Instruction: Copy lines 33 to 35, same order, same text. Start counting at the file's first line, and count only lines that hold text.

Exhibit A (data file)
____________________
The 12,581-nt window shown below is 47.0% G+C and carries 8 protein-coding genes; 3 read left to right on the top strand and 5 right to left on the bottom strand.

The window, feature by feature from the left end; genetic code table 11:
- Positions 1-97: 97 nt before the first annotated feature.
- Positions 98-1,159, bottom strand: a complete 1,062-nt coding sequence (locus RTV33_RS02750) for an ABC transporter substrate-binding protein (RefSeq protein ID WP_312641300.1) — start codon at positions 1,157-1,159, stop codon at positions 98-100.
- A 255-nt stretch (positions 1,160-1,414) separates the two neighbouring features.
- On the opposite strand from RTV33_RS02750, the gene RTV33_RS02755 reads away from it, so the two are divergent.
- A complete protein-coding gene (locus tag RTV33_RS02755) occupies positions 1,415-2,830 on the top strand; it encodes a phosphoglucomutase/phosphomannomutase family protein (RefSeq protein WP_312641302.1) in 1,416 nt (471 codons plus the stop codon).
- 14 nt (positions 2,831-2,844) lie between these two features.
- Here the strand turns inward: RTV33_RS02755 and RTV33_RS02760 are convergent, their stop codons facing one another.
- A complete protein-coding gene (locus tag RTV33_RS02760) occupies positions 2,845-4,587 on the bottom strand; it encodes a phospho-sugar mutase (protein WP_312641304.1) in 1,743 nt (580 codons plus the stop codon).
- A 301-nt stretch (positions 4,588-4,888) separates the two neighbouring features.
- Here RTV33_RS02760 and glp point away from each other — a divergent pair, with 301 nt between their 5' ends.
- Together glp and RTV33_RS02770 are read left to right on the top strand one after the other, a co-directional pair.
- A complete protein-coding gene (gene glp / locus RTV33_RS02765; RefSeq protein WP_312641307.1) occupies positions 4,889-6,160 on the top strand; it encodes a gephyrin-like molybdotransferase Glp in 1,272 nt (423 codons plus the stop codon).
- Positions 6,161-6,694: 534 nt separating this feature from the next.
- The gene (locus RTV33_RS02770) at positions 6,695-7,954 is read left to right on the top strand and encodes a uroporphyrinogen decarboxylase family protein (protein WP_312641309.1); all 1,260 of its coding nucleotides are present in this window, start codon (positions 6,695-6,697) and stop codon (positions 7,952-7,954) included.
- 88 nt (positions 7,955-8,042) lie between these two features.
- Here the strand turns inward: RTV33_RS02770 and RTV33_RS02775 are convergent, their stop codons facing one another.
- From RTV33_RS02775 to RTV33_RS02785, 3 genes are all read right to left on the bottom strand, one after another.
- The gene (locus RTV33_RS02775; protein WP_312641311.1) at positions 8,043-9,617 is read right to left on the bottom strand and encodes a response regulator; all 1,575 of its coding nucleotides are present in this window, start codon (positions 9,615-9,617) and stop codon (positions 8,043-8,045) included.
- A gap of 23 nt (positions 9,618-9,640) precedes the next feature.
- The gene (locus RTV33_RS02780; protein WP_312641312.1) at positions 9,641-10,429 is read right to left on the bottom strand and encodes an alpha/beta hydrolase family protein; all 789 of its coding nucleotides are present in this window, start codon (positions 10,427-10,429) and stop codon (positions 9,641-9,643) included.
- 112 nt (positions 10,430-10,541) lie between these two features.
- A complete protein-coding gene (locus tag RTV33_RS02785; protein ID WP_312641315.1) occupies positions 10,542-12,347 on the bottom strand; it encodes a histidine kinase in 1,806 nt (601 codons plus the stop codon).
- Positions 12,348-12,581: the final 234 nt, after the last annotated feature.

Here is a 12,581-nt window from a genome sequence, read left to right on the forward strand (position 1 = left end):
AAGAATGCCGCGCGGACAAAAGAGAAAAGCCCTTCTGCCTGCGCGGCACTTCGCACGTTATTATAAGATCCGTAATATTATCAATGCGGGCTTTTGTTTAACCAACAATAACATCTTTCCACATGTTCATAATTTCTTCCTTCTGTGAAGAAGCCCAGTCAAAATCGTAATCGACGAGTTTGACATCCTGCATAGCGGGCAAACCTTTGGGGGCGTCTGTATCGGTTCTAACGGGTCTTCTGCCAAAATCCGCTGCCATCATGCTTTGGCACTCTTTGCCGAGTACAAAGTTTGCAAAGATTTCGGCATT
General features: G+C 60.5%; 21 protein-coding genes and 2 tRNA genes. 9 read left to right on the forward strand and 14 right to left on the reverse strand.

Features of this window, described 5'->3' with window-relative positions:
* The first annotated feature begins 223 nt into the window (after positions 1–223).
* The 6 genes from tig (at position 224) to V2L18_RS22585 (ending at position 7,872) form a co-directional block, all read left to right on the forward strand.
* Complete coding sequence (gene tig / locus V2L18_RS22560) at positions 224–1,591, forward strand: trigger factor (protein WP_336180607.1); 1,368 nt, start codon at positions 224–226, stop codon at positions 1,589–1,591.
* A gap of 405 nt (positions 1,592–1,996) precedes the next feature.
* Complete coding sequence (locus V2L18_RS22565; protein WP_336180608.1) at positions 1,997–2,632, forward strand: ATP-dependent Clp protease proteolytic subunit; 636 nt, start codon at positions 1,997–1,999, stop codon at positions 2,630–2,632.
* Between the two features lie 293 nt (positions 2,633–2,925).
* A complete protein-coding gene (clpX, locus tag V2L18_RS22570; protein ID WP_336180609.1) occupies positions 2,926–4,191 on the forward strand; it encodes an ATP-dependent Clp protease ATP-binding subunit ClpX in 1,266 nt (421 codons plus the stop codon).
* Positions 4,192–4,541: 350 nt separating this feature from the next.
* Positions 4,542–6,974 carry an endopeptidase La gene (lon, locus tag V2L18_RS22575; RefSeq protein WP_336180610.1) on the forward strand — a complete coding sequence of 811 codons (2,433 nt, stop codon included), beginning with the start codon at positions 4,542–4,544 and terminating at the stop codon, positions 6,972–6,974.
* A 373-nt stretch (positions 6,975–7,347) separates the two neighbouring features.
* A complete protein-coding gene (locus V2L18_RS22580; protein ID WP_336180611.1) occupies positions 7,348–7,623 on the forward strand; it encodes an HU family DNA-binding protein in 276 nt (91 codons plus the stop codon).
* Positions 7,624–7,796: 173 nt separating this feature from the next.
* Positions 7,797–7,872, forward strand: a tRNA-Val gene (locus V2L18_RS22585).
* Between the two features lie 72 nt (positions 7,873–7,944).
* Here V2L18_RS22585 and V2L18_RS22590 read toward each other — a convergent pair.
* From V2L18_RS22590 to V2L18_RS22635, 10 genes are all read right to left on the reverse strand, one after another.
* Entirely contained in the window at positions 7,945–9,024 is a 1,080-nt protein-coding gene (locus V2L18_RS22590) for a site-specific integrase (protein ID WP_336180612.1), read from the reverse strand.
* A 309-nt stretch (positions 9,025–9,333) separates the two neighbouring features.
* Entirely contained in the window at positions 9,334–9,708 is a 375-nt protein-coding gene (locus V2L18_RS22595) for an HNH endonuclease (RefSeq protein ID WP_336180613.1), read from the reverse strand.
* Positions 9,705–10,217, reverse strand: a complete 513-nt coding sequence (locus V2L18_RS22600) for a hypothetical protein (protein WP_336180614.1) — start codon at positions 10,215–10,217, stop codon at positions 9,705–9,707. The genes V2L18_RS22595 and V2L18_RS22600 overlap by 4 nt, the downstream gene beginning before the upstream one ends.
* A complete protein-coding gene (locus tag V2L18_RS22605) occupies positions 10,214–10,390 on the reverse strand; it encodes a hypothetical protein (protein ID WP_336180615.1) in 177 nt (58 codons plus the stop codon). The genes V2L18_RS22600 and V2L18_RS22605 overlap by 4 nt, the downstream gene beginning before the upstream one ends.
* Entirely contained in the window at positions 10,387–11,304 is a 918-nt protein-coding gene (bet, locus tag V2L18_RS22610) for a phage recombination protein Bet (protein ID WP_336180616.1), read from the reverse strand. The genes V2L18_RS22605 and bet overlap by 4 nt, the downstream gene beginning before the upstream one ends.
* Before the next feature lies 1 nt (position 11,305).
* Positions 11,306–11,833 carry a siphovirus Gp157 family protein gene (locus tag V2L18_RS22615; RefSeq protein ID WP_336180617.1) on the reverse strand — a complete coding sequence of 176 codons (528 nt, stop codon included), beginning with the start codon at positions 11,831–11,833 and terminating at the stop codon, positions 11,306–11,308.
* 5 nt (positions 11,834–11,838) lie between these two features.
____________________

* A gap of 405 nt (positions 1,592–1,996) precedes the next feature.
* Complete coding sequence (locus V2L18_RS22565; protein WP_336180608.1) at positions 1,997–2,632, forward strand: ATP-dependent Clp protease proteolytic subunit; 636 nt, start codon at positions 1,997–1,999, stop codon at positions 2,630–2,632.
* Between the two features lie 293 nt (positions 2,633–2,925).